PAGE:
The weight of claims stacking up at the European Court of Justice against the Single Resolution Board’s decision to place Banco Popular Espanol into resolution in June is quite impressive: between June 7 and September 28, 75 separate cases were filed at the ECJ.
The chances of success for any of these actions would seem to be very thin, but that doesn’t seem to be stopping investors bringing them.
The ins and outs of the speedy decision by the SRB to place the troubled bank into resolution and sell it to Spanish rival Santander for €1 have been well discussed.
As the dust settles and the nature of the claims that have been brought against the decision become slightly clearer, there seem to be some fundamental questions about the transparency of decision-making at the new resolution board that could do with closer scrutiny.
The nature of the run on the bank is central to this. For a troubled bank to experience a run is hardly unexpected. The key issues here are whether or not the SRB’s own actions exacerbated the run and why the bank was not kept on emergency support until June 9, which would have given the regulators more breathing space to examine their options.
Banco Popular lost €3.5 billion in 2016 and reported a first-quarter loss of €137 million at the beginning of May. NPLs stood at 15% of the loan book.
On May 23, SRB chair Elke König revealed that it was watching the bank, a revelation that was followed up by the subsequent leak on May 31 from an EU official that an early warning had been given that the bank might have to be wound down.
There is little doubt that these actions exacerbated the bank run – something that everyone involved would have been only too aware of. They triggered an immediate 50% slump in the bank’s share price.
Many state-owned entities seem to have been particularly quick off the mark in withdrawing their deposits.
It was the severity of this run that prompted the regulator to decide the bank was failing or likely to fail on Wednesday, June 7.
Bank resolutions are meant to happen at weekends. Some €3.6 billion of emergency liquidity had been given on the Monday and Tuesday beforehand, and it hardly seems likely that the decision was made to throw in the towel on the Wednesday.
Why was the timing so mismanaged?
This lack of transparency over how and when the SRB reached its decision on Popular forms the cornerstone of the claims that are being brought against it.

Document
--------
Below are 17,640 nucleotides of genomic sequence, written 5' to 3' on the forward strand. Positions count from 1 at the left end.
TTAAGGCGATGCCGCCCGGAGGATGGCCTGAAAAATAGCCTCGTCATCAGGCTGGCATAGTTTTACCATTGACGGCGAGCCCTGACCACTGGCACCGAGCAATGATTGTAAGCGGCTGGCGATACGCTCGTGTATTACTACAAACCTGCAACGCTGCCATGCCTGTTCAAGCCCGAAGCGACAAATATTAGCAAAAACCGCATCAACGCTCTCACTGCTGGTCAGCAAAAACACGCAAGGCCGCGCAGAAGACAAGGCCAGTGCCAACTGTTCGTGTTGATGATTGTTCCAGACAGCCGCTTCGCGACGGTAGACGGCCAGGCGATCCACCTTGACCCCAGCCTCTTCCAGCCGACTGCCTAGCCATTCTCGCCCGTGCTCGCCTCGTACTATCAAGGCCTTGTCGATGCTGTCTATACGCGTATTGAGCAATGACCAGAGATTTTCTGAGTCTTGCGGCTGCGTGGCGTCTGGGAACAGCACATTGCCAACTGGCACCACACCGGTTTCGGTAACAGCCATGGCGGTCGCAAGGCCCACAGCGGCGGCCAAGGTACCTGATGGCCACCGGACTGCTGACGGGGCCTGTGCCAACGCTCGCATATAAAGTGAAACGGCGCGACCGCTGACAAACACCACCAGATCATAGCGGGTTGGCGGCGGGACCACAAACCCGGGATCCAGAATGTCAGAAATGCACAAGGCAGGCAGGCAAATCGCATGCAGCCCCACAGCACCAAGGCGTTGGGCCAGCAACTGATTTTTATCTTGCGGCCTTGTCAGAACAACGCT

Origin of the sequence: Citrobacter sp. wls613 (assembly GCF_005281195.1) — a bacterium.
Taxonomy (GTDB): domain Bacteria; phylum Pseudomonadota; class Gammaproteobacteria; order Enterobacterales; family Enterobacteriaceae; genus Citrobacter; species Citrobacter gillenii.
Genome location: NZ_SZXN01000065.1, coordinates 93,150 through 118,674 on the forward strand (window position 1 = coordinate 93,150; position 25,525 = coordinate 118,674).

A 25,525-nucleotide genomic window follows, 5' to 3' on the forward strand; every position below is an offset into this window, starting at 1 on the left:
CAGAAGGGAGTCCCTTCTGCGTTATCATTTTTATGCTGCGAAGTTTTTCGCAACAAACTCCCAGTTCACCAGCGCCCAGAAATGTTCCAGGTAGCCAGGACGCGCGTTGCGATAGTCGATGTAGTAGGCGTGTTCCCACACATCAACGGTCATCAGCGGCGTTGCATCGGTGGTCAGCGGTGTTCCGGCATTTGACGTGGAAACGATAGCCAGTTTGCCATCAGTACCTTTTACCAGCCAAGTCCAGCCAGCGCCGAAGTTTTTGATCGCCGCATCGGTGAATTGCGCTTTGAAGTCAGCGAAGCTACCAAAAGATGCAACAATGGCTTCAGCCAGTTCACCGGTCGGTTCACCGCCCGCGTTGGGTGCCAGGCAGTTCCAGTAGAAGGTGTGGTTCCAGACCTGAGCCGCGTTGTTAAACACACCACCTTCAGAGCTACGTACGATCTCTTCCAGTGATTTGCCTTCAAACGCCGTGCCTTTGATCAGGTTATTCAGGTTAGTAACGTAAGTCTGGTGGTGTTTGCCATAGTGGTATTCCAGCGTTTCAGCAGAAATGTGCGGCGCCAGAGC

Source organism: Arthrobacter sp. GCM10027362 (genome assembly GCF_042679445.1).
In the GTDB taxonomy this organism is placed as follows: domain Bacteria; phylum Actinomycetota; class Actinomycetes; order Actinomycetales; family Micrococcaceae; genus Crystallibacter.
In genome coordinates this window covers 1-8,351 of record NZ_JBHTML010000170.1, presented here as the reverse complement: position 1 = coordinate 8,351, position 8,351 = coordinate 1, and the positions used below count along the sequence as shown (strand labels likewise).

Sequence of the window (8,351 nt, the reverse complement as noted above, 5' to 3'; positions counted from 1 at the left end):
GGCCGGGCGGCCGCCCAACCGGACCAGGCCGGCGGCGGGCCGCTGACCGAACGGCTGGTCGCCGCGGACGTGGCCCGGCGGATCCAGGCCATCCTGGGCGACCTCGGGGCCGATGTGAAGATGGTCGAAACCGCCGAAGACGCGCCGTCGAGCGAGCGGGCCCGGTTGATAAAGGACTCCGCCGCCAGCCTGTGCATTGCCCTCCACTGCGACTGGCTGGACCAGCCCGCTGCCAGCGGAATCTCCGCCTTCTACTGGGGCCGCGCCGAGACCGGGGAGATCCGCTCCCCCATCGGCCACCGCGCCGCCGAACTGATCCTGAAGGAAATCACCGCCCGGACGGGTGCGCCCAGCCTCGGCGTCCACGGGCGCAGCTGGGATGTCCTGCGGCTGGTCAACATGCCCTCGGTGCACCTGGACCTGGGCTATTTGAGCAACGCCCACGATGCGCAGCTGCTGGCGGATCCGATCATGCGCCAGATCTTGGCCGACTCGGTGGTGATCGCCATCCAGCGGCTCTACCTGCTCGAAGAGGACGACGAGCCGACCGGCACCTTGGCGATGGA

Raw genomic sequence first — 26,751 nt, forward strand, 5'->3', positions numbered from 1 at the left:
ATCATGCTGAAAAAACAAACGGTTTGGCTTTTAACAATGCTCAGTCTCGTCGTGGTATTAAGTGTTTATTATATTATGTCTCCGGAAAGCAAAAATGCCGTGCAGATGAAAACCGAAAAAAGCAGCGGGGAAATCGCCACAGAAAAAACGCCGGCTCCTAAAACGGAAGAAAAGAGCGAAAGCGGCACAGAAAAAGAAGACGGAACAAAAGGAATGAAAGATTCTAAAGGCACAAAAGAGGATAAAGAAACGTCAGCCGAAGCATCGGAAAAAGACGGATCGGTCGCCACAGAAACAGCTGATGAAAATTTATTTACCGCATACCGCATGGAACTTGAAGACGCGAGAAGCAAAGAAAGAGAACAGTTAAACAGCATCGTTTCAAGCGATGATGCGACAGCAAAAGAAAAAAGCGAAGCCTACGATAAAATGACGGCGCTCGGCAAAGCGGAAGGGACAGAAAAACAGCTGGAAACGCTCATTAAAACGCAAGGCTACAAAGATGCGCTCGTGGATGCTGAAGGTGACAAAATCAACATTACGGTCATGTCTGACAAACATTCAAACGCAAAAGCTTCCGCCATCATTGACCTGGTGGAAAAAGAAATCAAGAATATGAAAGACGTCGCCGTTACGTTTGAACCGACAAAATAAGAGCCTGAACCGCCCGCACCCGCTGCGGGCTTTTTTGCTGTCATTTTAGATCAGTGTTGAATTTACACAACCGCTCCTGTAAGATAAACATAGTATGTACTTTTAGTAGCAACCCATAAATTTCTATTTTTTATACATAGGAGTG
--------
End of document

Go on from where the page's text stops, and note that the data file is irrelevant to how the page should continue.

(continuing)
Investors are claiming that the decision was implemented without due process.
They say it was a clear violation of EU law, which states that before anyone can be deprived of their property there must be a judicial review.
This was, however, an extraordinary situation involving a bank in the middle of a panic-induced run and crucially where there was a buyer in place.
Early deposit-flight by local authorities, incautious comments from the SRB itself and a top-secret valuation all fuel the anger of investors, who feel they have been shut out of a process that was supposed to add clarity rather than take it away
The SRB can claim that it was clearly in the public interest to call time rather than consider other solutions such as pumping in more capital or selling assets.
Investors may not like it, but it is hard to argue that Santander’s acquisition of Popular was not in the public interest.
Negotiations were ongoing but the liquidity crisis forced the SRB’s hand. One suit claims that the decision to sell to Santander was made only 77 minutes after the SRB determined that the bank should be put into resolution.
Might investors have any success challenging the decision on the basis that it was effectively pre-packaged and that other solutions were not given a fair hearing?
The fact that the whole process took 24 hours seems to preclude the idea that all avenues of rescue were exhausted.
All requests for further clarity on the SRB’s decision-making by aggrieved investors have so far been stonewalled. The regulator has said that it is not in the public interest for its unredacted resolution decision or the valuation report that was prepared by Deloitte to be made available.
This is, it says, because its release would trigger an adverse market reaction.
This seems contrary to the idea of having a single resolution board and European resolution regulation. Surely the whole point is that the actions of the regulator should be predictable? That is what the rules were designed to achieve.
By arguing that shining a light on their methodology would give rise to investor expectations, the SRB is essentially asking to operate in a black box.
That is never going to go down well with those that invest in the banks it is there to resolve. Any claim for damages will rely on the Deloitte valuation – claimants will fight hard through the courts to try to get their hands on it. Actions for damages would seem to have a greater chance of success than those to nullify the decision altogether.
The sheer number of cases that have been filed against this resolution does not mean that there is a greater chance that any of them will succeed.
There have been actions in Spain against FROB, the Fund for Orderly Bank Restructuring, while a group of Mexican investors looks likely to bring a claim against the Spanish government under international arbitration on the basis that the latter has broken the terms of the investment treaty that exists between the two countries.
As this was the first resolution of its kind, the outcome of challenges against it matter for all European FIG investors.
Early deposit-flight by local authorities, incautious comments from the SRB itself and a top-secret valuation all fuel the anger of investors, who feel they have been shut out of a process that was supposed to add clarity rather than take it away.